With President Clinton scheduled to visit South Asia in March, US
officials are scrambling to come up with a policy that would address
new attitudes in India and Pakistan.
The two powers, who analysts say are currently the most likely
sources of a nuclear face-off in the new century, have been a
diplomatic quagmire for the US since India declared itself a
republic in 1950.
Now, with India insisting it be treated as a global power and
Pakistan's actions threatening to put it in the "rogue state"
category, the region has become even more difficult to manage,
Most immediately, the two countries continue to spar over the
Himalayan region of Kashmir - a global hot spot that has already
caused two wars.
Intense fighting last summer was stopped with behind-the-scenes
help from the US, but Washington has no official role as a
peacemaker - something Pakistan wants and India refuses. More
fighting seems imminent.
The first test US officials face is deciding the nature of the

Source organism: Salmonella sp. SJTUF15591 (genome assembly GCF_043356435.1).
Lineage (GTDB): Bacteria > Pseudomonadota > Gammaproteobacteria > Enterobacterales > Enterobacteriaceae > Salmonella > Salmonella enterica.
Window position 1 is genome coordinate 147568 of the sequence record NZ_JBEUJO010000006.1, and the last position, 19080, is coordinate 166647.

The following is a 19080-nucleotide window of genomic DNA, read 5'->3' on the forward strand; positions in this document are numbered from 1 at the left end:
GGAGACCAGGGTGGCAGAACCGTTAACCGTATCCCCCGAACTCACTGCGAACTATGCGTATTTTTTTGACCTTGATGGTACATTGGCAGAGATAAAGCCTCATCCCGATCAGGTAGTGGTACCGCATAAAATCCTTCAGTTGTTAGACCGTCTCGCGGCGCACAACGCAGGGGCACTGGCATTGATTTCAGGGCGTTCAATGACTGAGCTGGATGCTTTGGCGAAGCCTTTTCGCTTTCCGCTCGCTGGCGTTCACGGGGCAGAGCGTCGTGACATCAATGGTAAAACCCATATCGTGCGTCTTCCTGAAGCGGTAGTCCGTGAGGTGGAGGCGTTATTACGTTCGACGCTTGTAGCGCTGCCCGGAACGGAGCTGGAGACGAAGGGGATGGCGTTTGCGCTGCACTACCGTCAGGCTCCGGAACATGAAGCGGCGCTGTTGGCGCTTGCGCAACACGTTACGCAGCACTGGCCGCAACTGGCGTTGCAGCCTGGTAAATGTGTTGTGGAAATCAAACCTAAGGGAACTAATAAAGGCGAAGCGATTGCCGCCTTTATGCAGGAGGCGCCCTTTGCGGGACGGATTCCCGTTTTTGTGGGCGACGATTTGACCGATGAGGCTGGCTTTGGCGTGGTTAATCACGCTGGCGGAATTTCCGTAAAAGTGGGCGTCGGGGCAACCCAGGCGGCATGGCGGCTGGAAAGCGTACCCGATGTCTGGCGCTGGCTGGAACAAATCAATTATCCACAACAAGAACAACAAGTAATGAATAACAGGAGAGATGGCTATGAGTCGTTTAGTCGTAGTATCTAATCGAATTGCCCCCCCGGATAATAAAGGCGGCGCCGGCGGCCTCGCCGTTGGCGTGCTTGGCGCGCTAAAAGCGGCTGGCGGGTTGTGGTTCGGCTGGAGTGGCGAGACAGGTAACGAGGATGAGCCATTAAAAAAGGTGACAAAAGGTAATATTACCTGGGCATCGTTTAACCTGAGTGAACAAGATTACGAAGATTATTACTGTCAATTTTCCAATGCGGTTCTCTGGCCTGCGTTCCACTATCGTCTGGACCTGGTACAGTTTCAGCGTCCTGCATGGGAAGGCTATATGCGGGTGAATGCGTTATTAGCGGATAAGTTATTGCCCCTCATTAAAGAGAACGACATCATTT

president's trip to South Asia, the first such visit by a US
president in 22 years. The White House announced last week there
will be stops in India and Bangladesh, but Pakistan is still a
source of debate within the White House and State Department.
Pakistan once a strong ally
For Mr. Clinton, it is a classic case of carrot-and-stick
diplomacy. India, despite its nuclear-weapons program and aggressive
defense purchases, is being rewarded.
"I'm going [to India] because it's the biggest democracy in the
world, and I think we haven't been working with them enough,"
Clinton said. "We have an enormous common interest in shaping the
future with them."
The opposite may be true for Pakistan - a country that was a
strong ally during the cold war, when it and the US supported Afghan
rebels fighting against the Soviet Union - if it is not included on
the president's itinerary.
Since the breakup of the Eastern bloc, Pakistan has become less
and less strategically important, and has gradually fallen out of
favor with the US. It has also maintained ties with Islamic
fundamentalist elements in Afghanistan, and has been accused of
being sympathetic to Osama bin Laden, the Saudi exile who declared
war against the US.
"If Clinton doesn't go [to Pakistan], it will signal a major
shift in the US's South Asia policy," says Shireen Hunter of the US
Institute for Peace in Washington.
On one hand it is apparent that Clinton wants to visit and be a
peacemaker - something he has cherished throughout his presidency.
And, "seeking peace involves talking to both sides," says a State
Department official. …